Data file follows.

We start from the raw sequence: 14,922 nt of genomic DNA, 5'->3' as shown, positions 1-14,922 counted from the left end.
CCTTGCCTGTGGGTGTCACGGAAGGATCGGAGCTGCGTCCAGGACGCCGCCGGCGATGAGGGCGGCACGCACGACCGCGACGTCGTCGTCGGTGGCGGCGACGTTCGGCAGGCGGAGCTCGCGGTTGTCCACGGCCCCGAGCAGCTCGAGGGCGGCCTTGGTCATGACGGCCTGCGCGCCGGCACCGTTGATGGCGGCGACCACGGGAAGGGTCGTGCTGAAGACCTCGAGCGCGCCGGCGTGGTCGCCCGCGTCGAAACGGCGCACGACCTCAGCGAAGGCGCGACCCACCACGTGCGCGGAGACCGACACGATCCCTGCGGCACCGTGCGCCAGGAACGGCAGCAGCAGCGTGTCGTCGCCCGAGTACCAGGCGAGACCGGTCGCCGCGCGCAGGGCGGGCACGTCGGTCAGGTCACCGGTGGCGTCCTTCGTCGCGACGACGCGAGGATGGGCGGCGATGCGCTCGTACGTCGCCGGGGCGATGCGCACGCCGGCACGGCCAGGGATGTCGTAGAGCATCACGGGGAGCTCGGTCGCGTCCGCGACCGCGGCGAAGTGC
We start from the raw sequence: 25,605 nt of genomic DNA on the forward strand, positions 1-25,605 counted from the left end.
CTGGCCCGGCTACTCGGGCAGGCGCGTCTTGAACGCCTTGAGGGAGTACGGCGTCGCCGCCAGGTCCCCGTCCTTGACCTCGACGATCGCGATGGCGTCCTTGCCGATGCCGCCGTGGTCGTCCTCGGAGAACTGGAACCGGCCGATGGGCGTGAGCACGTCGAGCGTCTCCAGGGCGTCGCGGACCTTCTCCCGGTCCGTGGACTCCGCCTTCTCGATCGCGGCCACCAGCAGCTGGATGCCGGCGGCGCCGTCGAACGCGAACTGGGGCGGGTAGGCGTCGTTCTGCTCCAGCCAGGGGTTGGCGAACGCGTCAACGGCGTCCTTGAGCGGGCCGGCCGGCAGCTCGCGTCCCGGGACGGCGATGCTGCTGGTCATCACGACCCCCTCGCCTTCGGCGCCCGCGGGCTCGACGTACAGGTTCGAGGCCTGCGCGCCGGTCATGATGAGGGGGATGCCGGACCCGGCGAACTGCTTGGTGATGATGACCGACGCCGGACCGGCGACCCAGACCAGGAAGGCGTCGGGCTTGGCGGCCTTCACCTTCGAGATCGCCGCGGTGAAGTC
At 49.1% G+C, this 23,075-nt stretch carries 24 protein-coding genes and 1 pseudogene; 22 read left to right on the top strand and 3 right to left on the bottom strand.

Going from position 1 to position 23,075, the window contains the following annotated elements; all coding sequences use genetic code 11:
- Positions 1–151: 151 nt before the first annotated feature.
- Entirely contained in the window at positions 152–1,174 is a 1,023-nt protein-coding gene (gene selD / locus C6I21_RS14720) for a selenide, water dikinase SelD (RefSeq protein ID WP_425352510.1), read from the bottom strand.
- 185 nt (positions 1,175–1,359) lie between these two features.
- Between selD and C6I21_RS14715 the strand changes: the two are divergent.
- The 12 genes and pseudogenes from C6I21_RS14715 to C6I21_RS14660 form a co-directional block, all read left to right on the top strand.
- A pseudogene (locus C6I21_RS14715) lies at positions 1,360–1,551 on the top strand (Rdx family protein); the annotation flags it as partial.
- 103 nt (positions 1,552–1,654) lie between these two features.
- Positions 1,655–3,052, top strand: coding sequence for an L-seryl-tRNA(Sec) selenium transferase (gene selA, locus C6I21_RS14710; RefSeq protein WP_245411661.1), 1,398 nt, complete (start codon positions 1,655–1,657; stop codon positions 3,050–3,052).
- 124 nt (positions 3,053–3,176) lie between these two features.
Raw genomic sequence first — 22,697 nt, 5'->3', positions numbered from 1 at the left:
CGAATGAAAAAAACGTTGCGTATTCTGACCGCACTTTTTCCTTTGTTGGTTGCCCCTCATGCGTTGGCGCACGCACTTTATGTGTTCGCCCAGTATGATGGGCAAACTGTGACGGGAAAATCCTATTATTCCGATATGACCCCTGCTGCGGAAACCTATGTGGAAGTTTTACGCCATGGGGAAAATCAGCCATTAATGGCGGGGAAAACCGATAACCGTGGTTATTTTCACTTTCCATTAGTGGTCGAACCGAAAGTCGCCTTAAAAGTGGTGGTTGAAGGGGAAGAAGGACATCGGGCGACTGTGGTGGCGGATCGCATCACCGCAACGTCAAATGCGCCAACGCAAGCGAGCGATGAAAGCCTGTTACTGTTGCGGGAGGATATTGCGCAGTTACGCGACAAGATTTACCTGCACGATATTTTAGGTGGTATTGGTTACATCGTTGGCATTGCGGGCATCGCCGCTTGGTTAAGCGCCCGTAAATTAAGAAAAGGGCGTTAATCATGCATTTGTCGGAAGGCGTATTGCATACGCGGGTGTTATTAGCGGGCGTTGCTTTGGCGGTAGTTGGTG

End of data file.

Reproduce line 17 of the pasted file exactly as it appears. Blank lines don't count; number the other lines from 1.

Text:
CGAATGAAAAAAACGTTGCGTATTCTGACCGCACTTTTTCCTTTGTTGGTTGCCCCTCATGCGTTGGCGCACGCACTTTATGTGTTCGCCCAGTATGATGGGCAAACTGTGACGGGAAAATCCTATTATTCCGATATGACCCCTGCTGCGGAAACCTATGTGGAAGTTTTACGCCATGGGGAAAATCAGCCATTAATGGCGGGGAAAACCGATAACCGTGGTTATTTTCACTTTCCATTAGTGGTCGAACCGAAAGTCGCCTTAAAAGTGGTGGTTGAAGGGGAAGAAGGACATCGGGCGACTGTGGTGGCGGATCGCATCACCGCAACGTCAAATGCGCCAACGCAAGCGAGCGATGAAAGCCTGTTACTGTTGCGGGAGGATATTGCGCAGTTACGCGACAAGATTTACCTGCACGATATTTTAGGTGGTATTGGTTACATCGTTGGCATTGCGGGCATCGCCGCTTGGTTAAGCGCCCGTAAATTAAGAAAAGGGCGTTAATCATGCATTTGTCGGAAGGCGTATTGCATACGCGGGTGTTATTAGCGGGCGTTGCTTTGGCGGTAGTTGGTG